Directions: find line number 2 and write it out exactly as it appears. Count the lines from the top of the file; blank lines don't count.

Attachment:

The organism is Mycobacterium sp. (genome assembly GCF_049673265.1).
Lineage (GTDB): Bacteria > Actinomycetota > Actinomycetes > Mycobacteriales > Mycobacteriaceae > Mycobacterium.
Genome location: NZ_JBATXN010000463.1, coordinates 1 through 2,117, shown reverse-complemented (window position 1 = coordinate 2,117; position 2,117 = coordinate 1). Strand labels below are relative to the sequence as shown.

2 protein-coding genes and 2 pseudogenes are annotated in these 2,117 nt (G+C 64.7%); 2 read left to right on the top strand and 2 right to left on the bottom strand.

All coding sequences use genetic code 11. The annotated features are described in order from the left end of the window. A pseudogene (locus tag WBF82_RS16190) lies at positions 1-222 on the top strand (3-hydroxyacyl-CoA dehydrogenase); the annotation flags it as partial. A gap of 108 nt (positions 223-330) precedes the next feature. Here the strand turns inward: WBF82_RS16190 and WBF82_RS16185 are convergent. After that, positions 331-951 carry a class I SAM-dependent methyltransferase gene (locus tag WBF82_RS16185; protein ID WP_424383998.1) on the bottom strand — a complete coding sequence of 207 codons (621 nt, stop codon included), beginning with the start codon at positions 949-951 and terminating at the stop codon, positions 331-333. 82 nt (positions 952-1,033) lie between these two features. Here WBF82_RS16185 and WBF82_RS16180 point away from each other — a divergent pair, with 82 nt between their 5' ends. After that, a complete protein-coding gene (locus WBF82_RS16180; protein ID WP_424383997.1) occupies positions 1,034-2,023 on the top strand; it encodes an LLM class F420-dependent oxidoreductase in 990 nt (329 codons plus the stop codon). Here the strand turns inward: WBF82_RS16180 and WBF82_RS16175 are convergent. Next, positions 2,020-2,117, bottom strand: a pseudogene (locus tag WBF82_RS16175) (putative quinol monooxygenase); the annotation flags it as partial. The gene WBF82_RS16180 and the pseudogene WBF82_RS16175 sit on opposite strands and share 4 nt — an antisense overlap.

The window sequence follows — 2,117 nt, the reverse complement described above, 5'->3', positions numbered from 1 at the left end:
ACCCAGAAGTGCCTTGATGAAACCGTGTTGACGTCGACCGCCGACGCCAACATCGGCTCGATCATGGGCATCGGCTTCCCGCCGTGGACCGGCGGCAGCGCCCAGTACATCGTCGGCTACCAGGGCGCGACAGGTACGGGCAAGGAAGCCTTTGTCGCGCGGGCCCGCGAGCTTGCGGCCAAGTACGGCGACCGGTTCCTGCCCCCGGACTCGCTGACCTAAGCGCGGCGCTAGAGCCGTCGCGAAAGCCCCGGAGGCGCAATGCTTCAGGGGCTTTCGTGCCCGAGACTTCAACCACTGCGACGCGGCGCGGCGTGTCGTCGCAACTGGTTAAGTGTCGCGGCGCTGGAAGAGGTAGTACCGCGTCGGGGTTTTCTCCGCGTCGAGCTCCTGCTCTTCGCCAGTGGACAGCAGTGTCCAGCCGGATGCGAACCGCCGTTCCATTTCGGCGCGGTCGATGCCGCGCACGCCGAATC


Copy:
Lineage (GTDB): Bacteria > Actinomycetota > Actinomycetes > Mycobacteriales > Mycobacteriaceae > Mycobacterium.